1. Introduction Smoke dispersion is strongly affected by the structure and evolution of wildfire convective plumes. When wildfire plumes penetrate into the free troposphere they inject smoke aloft, causing regional- to global-scale impacts such as reduced insolation ( Penner et al. 1992 ) and modified cloud microphysics ( Andreae et al. 2004 ). On the other hand, when plumes remain confined within the atmospheric boundary layer, the smoke can more directly impact human populations, posing

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Jordan Richards
,
Raphaël Huser
,
Emanuele Bevacqua
, and
Jakob Zscheischler

1. Introduction With the frequency and severity of wildfires expected to be exasperated by climate change ( Di Virgilio et al. 2019 ; Dupuy et al. 2020 ; Jones et al. 2020 ; Ruffault et al. 2020 ; Ribeiro et al. 2022 ), many countries with Mediterranean climates now experience regularly occurring and devastating wildfires. The combined effect of extensive heatwaves and droughts in 2022 led to Europe observing its second-largest annual burnt area on record by 4 August ( Abnett 2022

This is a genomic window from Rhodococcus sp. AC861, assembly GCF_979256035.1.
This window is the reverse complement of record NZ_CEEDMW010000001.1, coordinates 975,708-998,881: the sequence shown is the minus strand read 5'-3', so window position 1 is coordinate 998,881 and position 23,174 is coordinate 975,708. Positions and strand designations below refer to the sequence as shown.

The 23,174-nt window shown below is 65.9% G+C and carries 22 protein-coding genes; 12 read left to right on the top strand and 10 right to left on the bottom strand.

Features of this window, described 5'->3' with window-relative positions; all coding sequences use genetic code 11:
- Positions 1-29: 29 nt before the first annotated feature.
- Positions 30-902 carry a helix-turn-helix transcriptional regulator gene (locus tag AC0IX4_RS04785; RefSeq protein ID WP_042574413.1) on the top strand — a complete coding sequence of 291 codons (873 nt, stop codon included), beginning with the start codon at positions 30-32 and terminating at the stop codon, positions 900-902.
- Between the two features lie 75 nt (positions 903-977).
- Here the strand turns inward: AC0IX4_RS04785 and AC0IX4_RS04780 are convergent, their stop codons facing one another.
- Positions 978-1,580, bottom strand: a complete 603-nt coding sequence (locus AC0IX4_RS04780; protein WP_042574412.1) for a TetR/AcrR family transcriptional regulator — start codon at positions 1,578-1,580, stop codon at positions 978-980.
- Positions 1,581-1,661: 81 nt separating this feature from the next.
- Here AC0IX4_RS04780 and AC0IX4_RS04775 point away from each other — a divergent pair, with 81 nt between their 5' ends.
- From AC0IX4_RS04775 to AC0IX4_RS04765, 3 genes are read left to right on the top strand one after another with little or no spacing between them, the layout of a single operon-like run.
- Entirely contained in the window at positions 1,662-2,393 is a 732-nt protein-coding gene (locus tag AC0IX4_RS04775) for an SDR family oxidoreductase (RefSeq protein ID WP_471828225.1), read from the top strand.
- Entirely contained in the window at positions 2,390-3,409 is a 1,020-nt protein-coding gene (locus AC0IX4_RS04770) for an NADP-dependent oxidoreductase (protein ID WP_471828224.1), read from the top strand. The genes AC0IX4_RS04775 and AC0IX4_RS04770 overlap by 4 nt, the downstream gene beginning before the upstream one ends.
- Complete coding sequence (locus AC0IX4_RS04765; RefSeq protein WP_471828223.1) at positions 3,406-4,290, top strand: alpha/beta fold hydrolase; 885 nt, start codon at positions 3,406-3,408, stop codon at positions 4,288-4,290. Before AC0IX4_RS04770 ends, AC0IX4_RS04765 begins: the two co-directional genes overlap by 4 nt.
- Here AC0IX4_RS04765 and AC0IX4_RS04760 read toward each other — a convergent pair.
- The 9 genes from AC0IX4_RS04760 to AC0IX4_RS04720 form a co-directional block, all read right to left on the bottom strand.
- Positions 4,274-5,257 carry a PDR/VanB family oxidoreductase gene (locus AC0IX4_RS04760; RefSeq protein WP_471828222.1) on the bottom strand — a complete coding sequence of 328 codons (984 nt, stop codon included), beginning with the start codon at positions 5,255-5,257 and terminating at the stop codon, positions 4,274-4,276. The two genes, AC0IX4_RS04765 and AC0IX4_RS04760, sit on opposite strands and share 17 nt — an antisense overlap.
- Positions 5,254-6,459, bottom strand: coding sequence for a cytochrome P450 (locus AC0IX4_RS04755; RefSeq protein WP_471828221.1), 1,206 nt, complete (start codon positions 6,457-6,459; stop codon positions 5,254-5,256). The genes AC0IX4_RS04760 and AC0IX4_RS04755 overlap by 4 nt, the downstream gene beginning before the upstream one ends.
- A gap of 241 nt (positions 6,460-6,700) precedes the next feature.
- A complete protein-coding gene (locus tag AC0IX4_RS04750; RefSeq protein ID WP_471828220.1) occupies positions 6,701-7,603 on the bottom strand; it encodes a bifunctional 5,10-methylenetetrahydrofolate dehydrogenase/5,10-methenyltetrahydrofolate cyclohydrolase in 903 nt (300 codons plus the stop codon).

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Clifford F. Mass
,
David Ovens
,
Robert Conrick
, and
John Saltenberger

1. Introduction On 7–8 September 2020, strong northerly/northeasterly winds, gusting to 40–70 kt (1 kt ≈ 0.51 m s −1 ) in exposed locations, pushed southward across eastern Washington and then westward across the Oregon Cascades, initiating and spreading multiple large fires in both states ( Fig. 1 ). In eastern Washington, the wildfires were mainly limited to grass and range vegetation within the Columbia basin, with total burned area reaching 529 000 acres. Less than 10% of the total burned

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Robert Conrick
,
Clifford F. Mass
,
Joseph P. Boomgard-Zagrodnik
, and
David Ovens